Distribution Channels
Microsoft distributes its products primarily through OEM licenses, organizational licenses, online properties, and retail packaged products. OEM channel revenue represents license fees from original equipment manufacturers who preinstall Microsoft products, primarily on PCs. Microsoft has three major geographic sales and marketing organizations: the South Pacific and Americas Region; the Europe, Middle East, and Africa Region; and the Asia Region. Sales of organizational licenses and packaged products via these channels are primarily to and through distributors and resellers.
      OEM revenue was $4.72 billion in 1998, $6.40 billion in 1999, and $7.01 billion in 2000. The relatively low growth rate in fiscal 2000 was due to lower business PC shipment growth percentages, especially as a result of the soft demand for business PCs and component shortages for part of the year. These issues combined with post mid-year availability of the newest business operating system, Windows 2000 Professional, resulted in lower revenue growth. Average earned revenue per license also declined compared to the prior year, due in part to a mix shift to the lower-priced Windows 98 operating system reflecting the softness in demand for business PCs and lower prices on operating systems licensed through certain OEM channel sectors. In both fiscal 1999 and 1998, PC shipment growth coupled with an increased penetration of higher value 32-bit operating systems drove the OEM revenue increases.
      South Pacific and Americas Region revenue was $5.57 billion, $7.25 billion, and $8.33 billion in 1998, 1999, and 2000. In fiscal 2000, Office 2000 integrated suites, Windows 2000 Server, online revenue, and SQL Server sales were the primary drivers of the revenue growth. Strong retail sales of hardware devices and consumer software also contributed to the growth over the prior year. Revenue growth was particularly strong in Latin America and Australia, moderate in Canada, and modest in the United States. In fiscal 1999, server applications, Windows NT Server, Windows NT Workstation, and Microsoft Office all exhibited solid year-over-year growth rates. Organizational licensing activity was strong. Revenue growth was solid in the United States and moderate in Latin America and the South Pacific. In fiscal 1998, revenue growth reflected strong licensing of Microsoft Office.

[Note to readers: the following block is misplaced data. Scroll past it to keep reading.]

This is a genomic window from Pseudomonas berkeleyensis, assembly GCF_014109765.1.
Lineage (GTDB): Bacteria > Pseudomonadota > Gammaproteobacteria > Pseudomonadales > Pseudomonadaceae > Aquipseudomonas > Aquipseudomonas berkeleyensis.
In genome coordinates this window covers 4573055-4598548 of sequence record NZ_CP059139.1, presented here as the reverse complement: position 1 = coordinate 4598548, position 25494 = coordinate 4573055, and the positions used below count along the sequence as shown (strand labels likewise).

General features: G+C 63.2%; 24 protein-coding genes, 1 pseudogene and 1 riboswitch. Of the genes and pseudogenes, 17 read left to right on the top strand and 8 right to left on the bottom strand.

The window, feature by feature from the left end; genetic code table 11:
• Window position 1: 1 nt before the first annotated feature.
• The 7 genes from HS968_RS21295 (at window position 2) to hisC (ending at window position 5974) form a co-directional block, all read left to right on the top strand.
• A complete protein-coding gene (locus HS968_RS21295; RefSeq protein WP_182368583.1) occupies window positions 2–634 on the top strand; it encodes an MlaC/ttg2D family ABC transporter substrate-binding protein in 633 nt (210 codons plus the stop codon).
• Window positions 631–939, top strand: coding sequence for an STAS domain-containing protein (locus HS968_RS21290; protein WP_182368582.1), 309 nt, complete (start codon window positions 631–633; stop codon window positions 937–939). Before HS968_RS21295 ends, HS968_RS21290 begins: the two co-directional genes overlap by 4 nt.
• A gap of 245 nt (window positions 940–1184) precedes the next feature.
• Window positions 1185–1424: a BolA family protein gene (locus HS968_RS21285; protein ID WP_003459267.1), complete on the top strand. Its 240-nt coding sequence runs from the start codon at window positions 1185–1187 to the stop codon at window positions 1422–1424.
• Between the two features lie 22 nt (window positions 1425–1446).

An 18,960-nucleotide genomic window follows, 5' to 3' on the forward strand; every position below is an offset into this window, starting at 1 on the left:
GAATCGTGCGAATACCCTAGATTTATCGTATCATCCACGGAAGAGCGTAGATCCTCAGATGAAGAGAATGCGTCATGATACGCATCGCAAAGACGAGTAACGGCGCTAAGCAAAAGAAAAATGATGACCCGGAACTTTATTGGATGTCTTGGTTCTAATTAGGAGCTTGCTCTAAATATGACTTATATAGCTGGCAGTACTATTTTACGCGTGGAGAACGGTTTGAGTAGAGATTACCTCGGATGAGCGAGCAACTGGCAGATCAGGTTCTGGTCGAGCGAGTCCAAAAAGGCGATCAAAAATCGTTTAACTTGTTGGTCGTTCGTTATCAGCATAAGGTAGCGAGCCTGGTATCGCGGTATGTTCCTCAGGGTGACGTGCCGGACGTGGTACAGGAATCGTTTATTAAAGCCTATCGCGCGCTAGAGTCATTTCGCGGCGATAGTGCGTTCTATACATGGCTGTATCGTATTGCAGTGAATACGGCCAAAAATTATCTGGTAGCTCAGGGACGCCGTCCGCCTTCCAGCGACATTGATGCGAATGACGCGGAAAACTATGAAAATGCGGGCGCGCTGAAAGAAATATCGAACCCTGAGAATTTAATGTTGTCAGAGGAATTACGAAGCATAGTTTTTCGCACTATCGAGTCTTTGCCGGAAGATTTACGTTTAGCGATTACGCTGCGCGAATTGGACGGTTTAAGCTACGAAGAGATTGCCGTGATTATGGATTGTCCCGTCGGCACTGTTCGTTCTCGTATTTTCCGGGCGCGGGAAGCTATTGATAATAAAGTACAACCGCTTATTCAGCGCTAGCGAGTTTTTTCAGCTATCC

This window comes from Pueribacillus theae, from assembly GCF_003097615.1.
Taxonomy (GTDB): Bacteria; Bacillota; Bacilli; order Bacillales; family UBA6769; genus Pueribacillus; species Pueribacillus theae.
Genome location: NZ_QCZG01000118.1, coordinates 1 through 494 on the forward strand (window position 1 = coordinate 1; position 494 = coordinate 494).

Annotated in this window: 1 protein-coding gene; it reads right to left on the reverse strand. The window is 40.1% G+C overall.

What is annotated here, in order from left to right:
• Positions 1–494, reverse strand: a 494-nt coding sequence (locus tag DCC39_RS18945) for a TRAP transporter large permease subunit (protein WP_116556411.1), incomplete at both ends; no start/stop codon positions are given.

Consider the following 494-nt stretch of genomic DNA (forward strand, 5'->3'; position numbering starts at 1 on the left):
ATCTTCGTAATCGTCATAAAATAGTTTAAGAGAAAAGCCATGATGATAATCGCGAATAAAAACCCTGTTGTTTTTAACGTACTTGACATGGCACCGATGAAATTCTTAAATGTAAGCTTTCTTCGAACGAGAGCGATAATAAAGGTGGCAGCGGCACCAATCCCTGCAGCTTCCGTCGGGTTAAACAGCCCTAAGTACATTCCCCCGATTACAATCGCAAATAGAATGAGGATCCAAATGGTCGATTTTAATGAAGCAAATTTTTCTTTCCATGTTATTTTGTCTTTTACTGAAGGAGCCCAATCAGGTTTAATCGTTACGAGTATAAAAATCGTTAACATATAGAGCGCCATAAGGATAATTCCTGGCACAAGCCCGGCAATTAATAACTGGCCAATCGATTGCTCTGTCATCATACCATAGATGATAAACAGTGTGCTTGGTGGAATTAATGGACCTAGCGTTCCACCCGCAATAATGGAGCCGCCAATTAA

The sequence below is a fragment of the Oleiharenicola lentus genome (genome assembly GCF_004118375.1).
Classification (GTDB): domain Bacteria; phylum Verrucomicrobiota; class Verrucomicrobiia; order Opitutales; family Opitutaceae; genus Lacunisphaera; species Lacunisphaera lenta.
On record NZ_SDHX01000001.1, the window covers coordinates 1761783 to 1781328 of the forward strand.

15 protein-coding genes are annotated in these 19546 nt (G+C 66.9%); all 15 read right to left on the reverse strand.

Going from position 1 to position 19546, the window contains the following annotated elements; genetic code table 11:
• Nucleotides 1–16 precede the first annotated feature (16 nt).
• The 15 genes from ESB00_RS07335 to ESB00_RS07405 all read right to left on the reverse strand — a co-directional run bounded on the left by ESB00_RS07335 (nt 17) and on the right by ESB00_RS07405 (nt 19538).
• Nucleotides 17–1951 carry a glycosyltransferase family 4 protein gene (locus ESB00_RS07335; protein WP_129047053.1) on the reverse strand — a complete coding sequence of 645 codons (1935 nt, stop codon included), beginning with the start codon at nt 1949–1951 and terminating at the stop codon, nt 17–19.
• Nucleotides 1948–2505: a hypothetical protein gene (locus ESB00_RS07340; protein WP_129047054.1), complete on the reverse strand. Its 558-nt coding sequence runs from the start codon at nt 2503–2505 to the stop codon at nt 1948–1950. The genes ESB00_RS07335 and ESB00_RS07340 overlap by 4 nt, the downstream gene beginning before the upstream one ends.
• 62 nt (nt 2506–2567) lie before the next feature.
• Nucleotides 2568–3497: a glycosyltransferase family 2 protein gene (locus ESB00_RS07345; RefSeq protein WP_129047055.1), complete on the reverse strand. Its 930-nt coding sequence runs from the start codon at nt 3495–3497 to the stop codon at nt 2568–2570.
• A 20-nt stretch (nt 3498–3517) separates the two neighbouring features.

Europe, Middle East, and Africa Region revenue was $3.50 billion, $4.33 billion, and $5.02 billion in 1998, 1999, and 2000. In fiscal 2000, retail sales of Windows operating systems and Office licensing produced moderate growth in the region. Growth from SQL Server licensing, new hardware device offerings, and entertainment software was exceptionally strong. Revenue growth, measured in constant dollars, was very healthy in Germany and Italy, robust in the Middle East, and low in the United Kingdom. In fiscal 1999, all major products grew strongly over the prior year. Revenue growth was solid in the United Kingdom, Germany, and France, and was particularly high in Sweden, the Netherlands, and Spain. In fiscal 1998, organizational licensing of desktop applications and business systems grew strongly. Revenue growth was particularly high in the United Kingdom.